Thank goodness I had planned to give them some word games. I’d put together a sheet of rebuses and ‘origins of words and phrases’. I believe that puzzling over words gives pupils the opportunity to learn about a whole range of things from problem solving to grammar.
My second years loved them, so we moved onto a few lateral-thinking puzzles. I had also made up some anagrams of their names which was really hilarious. If you want an anagram maker that’s fairly safe look at Blackdog's Anagram Creator.
My strategy is to present them with the anagrams and if no lights go on, talk quietly to one of the pupils whose name I have anagrammed and ask him/her if a particular anagram looks at all familiar. The thing is that they really do get a feeling about those letters. They can’t quite think where they have seen them before but something is nagging away at them about it. They almost always get it within about 2 minutes. They then become the 'expert' on deciphering.
All very satisfying. I must admit I was pleased when most of them wanted to take the worksheets home.
Answers to the puzzle above: - Too (two) funny for (four) words.
Saturday, June 02, 2007
I started my new timetable at the beginning of this week. I was especially keen to meet my new seniors. Two of my classes are mixed S5 and S6 pupils. Since study leave was over for the new S5, they arrived at the start of the week. Our new S6 had study leave until Thursday so half of my class didn’t come back until then. A number of them also informed me that they would be missing a couple of days between now and the end of next week, since exams aren’t actually over…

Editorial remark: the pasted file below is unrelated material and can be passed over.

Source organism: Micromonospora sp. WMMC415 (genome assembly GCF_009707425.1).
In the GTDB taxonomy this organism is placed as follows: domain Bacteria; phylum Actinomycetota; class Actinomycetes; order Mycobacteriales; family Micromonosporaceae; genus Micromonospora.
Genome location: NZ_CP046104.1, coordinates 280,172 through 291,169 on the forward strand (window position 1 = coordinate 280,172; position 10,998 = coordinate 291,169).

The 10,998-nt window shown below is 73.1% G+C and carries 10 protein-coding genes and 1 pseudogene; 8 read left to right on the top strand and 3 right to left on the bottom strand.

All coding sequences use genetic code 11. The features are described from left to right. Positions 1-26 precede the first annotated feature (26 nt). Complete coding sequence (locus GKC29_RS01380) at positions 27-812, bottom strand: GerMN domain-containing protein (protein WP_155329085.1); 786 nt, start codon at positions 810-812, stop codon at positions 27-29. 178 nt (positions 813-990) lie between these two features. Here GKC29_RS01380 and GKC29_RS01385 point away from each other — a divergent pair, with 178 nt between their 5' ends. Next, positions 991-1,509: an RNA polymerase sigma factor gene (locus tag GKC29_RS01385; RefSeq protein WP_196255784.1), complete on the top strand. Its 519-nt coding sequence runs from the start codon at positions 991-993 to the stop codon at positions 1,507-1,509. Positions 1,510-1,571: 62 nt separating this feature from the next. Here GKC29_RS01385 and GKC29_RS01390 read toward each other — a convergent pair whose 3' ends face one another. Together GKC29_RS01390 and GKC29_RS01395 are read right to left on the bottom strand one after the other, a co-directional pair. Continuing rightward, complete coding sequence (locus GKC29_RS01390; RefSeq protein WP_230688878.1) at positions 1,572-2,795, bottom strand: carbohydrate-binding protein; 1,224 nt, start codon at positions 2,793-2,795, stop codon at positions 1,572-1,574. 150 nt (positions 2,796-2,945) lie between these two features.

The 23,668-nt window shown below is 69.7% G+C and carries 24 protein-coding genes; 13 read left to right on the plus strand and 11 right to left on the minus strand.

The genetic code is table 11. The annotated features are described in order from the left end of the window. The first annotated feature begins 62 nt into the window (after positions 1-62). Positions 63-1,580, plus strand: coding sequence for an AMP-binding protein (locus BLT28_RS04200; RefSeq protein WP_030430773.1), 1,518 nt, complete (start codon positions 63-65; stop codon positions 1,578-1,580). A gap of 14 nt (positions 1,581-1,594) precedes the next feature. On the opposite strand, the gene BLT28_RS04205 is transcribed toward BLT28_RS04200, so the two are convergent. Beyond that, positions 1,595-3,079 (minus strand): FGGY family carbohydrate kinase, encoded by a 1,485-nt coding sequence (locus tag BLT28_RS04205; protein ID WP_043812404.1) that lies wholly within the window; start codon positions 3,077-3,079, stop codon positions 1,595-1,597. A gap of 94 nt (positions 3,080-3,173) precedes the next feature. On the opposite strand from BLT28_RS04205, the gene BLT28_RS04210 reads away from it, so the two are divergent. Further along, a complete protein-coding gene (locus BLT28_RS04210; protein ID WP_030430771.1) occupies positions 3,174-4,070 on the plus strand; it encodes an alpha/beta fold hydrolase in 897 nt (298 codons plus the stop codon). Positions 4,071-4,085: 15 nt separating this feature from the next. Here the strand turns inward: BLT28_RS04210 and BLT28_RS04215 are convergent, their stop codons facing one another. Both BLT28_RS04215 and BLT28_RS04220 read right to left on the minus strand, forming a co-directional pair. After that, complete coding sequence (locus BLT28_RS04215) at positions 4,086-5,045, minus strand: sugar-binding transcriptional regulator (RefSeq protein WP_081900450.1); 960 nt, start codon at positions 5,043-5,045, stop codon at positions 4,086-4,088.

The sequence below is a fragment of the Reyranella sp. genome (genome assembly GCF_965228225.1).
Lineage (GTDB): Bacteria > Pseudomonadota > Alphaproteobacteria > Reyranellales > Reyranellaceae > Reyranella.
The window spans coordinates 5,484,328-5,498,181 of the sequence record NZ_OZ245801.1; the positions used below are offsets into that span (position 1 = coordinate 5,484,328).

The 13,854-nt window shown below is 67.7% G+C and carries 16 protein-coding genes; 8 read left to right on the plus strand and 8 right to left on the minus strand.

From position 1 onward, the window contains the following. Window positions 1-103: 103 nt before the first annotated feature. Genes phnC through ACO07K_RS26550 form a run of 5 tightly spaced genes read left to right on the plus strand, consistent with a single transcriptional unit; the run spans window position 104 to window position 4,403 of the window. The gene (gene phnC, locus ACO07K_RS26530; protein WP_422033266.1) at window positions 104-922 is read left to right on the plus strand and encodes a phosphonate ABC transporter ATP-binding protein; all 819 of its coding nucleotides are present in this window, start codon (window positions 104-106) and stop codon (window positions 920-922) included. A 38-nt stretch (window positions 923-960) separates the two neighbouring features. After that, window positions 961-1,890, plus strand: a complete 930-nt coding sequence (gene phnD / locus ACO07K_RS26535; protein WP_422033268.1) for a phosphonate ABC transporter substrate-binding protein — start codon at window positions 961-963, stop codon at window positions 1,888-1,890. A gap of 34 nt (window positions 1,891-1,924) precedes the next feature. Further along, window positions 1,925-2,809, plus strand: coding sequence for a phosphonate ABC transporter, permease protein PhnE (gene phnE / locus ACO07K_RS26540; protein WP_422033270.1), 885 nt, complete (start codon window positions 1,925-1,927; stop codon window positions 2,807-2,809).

Our department has strategies in place to deal with this. We work on the units that involve the most independent work, personal writing pieces and so on. That way students will not be impacted too badly by the changing class population. We are also trying to cover the same ground as a department, over the six weeks.
Staff have mixed feelings about this. It doesn’t feel right to be starting a new class in this staggered way. You try to set the regulars off on their work and then re-do your presentation to the newbies. You make up worksheets that read like the intro to 24. Jack has been busy...
The pupils themselves usually respond with good nature. Of course they’re tired after exams and they’ve never been in a class with people from outside their year group. They sit in year group clusters. However I’m confident we will begin to gel in a week or two. And four weeks on we’ll be that strange animal - a class.
Then we will go off for six weeks. We will come back with our exam results and the class shuffling will start again.
Old timers sigh and say this is just how it is. They point to the benefits of having classes (generally) worked out before end of term. It makes the start of the new session easier. You can also set summer reading projects. You get creative.
I don’t think it works. I think the aforementioned benefits could be gained by having classes on new timetable for the last week of school.
And I think we could change to that quite easily by doing one thing: have the exams closer to the end of our school year.
Why wouldn’t this work?
Posted by Liz O'Neill at 9:37 am